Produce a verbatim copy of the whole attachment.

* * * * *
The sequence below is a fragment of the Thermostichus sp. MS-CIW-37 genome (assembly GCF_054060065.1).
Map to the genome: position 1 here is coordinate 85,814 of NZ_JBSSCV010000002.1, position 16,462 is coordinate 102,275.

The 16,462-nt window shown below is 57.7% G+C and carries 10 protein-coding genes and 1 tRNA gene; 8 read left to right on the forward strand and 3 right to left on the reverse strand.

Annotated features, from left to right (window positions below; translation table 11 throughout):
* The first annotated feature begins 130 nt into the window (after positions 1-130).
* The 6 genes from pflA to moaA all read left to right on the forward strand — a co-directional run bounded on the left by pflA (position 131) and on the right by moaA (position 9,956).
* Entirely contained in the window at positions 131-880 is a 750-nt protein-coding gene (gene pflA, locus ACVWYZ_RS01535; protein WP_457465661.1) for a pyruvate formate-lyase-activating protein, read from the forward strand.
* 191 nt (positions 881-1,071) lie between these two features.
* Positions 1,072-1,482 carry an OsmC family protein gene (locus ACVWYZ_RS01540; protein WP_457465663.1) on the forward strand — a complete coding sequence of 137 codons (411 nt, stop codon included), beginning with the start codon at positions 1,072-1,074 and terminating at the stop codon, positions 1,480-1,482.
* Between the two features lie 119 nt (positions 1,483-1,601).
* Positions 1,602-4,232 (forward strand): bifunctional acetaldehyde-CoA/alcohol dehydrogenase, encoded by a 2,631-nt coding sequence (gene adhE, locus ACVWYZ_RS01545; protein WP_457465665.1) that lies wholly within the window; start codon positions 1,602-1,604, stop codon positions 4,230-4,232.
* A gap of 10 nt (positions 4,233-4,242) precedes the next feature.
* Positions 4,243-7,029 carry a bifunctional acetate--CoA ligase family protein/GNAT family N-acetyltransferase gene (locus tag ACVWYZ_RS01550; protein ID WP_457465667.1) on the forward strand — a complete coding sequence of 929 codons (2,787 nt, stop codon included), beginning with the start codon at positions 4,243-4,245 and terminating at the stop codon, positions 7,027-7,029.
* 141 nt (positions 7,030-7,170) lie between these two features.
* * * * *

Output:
The sequence below is a fragment of the Thermostichus sp. MS-CIW-37 genome (assembly GCF_054060065.1).
Map to the genome: position 1 here is coordinate 85,814 of NZ_JBSSCV010000002.1, position 16,462 is coordinate 102,275.

The 16,462-nt window shown below is 57.7% G+C and carries 10 protein-coding genes and 1 tRNA gene; 8 read left to right on the forward strand and 3 right to left on the reverse strand.

Annotated features, from left to right (window positions below; translation table 11 throughout):
* The first annotated feature begins 130 nt into the window (after positions 1-130).
* The 6 genes from pflA to moaA all read left to right on the forward strand — a co-directional run bounded on the left by pflA (position 131) and on the right by moaA (position 9,956).
* Entirely contained in the window at positions 131-880 is a 750-nt protein-coding gene (gene pflA, locus ACVWYZ_RS01535; protein WP_457465661.1) for a pyruvate formate-lyase-activating protein, read from the forward strand.
* 191 nt (positions 881-1,071) lie between these two features.
* Positions 1,072-1,482 carry an OsmC family protein gene (locus ACVWYZ_RS01540; protein WP_457465663.1) on the forward strand — a complete coding sequence of 137 codons (411 nt, stop codon included), beginning with the start codon at positions 1,072-1,074 and terminating at the stop codon, positions 1,480-1,482.
* Between the two features lie 119 nt (positions 1,483-1,601).
* Positions 1,602-4,232 (forward strand): bifunctional acetaldehyde-CoA/alcohol dehydrogenase, encoded by a 2,631-nt coding sequence (gene adhE, locus ACVWYZ_RS01545; protein WP_457465665.1) that lies wholly within the window; start codon positions 1,602-1,604, stop codon positions 4,230-4,232.
* A gap of 10 nt (positions 4,233-4,242) precedes the next feature.
* Positions 4,243-7,029 carry a bifunctional acetate--CoA ligase family protein/GNAT family N-acetyltransferase gene (locus tag ACVWYZ_RS01550; protein ID WP_457465667.1) on the forward strand — a complete coding sequence of 929 codons (2,787 nt, stop codon included), beginning with the start codon at positions 4,243-4,245 and terminating at the stop codon, positions 7,027-7,029.
* 141 nt (positions 7,030-7,170) lie between these two features.